WINSTON-SALEM, N.C., Sept. 6 (UPI) -- Among the least favorite of all medical exams, the digital rectal exam for prostate cancer may be on the way out because other tests are more accurate in detecting the disease.
A large review of medical data found digital rectal exams gave false positives and often turned men off to any type of test for prostate cancer, according to researchers at Wake Forest University.
Digital rectal exams have long been a standard method for prostate cancer testing, despite an enlarged prostate not necessarily indicating cancer and the requirement for more testing if the prostate is enlarged.
The United States Protective Services Task Force in 2011 dropped its recommendation for routine prostate-specific antigen testing for all men over age 50 -- which has resulted in fewer diagnoses of prostate cancer, according to a study earlier this year -- but has not addressed recommendations for digital rectal exams.
A study at Harvard University in June also showed PSA tests are the best method for detecting prostate cancer, despite the tests often showing false positives and requiring further confirmation of the threat of more deadly forms of the disease.
"Many practitioners continue to perform DRE in attempts to identify men with aggressive prostate cancer who could die from the disease," Dr. Ryan Terlecki, a urologist and researcher at Wake Forest Baptist Medical Center, said in a press release. "In the era of PSA testing, we wanted to explore whether it's time to abandon the digital exam."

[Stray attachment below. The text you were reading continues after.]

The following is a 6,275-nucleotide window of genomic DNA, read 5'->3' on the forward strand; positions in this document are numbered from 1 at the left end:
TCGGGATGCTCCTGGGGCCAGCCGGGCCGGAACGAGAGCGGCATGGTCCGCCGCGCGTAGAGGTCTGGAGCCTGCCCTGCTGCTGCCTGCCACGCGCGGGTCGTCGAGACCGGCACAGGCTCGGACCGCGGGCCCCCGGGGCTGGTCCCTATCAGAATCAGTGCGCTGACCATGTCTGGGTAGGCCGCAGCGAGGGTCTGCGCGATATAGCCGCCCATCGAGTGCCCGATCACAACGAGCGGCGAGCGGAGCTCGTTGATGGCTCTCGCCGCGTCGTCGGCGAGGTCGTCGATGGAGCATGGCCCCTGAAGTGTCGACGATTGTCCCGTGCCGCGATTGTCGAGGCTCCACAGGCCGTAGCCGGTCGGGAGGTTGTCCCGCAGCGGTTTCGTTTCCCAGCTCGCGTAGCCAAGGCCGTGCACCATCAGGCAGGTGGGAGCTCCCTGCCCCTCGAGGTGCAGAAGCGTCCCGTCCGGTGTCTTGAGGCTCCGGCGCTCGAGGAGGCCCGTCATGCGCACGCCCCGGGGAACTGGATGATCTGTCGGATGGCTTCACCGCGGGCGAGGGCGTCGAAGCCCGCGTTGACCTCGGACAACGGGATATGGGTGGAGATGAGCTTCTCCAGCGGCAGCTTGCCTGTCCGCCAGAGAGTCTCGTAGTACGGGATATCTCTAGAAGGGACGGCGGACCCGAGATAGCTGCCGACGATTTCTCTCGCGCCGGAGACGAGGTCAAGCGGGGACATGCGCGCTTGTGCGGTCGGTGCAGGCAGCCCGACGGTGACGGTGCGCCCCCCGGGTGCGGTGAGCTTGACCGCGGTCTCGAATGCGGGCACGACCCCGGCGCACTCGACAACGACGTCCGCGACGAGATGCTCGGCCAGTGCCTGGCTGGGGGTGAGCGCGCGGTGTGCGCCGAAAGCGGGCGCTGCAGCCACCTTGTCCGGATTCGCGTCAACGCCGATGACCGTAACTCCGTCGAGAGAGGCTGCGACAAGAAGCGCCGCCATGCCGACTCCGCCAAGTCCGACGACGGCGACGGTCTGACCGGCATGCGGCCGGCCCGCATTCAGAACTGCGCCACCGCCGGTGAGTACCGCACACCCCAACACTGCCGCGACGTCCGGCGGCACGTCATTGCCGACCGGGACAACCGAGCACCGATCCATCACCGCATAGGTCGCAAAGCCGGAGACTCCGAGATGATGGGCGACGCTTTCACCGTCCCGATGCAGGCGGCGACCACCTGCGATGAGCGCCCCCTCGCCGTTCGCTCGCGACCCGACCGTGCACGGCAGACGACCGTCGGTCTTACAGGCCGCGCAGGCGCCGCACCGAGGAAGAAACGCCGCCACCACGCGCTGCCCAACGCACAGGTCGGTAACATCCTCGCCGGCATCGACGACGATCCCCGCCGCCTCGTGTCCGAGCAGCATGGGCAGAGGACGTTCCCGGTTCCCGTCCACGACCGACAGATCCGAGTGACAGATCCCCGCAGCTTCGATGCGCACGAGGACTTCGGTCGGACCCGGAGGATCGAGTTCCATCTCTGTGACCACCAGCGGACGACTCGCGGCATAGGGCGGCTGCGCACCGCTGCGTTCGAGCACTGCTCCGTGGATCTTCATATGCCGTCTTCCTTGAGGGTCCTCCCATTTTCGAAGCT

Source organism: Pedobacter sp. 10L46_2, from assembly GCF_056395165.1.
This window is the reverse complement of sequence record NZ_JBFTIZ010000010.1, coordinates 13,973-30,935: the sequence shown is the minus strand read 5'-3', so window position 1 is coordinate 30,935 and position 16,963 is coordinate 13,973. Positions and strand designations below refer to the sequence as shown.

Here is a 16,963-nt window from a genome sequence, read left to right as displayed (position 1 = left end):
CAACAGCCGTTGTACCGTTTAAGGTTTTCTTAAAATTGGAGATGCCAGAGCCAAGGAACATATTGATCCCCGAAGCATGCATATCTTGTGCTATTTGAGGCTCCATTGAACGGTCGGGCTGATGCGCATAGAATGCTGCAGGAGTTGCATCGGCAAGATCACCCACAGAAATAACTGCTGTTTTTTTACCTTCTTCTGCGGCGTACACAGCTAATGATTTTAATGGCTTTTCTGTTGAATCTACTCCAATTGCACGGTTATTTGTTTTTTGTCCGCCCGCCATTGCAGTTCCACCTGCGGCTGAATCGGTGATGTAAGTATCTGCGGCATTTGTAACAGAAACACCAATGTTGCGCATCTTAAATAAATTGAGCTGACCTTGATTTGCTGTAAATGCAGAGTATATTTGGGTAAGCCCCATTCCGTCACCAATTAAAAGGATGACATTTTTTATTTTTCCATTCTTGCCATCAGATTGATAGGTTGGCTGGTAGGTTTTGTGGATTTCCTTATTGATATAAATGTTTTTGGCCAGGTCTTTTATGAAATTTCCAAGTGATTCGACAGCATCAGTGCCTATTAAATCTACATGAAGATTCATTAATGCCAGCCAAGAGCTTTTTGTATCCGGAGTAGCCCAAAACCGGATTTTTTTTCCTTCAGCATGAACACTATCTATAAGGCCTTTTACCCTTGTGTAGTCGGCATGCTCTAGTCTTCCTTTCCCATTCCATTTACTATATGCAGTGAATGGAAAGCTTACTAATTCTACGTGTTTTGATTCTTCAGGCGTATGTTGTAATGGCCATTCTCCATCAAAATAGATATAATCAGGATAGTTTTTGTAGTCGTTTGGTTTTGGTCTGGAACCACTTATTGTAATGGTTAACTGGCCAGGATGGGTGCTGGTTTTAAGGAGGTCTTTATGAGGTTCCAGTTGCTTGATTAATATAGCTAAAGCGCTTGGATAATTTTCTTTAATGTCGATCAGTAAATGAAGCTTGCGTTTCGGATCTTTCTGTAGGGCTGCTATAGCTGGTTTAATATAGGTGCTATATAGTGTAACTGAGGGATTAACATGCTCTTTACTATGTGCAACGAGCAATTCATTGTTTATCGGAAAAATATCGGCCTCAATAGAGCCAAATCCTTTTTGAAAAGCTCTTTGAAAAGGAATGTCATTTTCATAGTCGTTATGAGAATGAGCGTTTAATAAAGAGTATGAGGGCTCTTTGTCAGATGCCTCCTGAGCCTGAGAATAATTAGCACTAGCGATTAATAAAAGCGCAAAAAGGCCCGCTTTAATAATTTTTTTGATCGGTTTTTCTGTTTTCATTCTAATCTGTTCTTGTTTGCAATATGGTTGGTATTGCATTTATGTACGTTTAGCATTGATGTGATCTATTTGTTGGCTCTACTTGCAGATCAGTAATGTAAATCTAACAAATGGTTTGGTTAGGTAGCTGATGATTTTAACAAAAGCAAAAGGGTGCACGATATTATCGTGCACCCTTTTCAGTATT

For the study, published in the journal Current Medical Research and Opinion, researchers analyzed data on 38,340 men in the prostate, lung, colorectal and ovarian screening trial who received annual PSA and digital rectal examinations.
The researchers found found 2 percent of men with an abnormal digital rectal exam and normal PSA were diagnosed with clinically significant prostate cancer, compared 20 percent of men who received abnormal results of both tests.
The researchers say capturing an additional 2 percent of men with significant prostate cancer may not be worth exposing so many men to an uncomfortable exam most do not want, but say it should be left up to doctors and patients themselves.
"The evidence suggests that in most cases, it is time to abandon the digital rectal exam," Terlecki said. "Our findings will likely be welcomed by patients and doctors alike."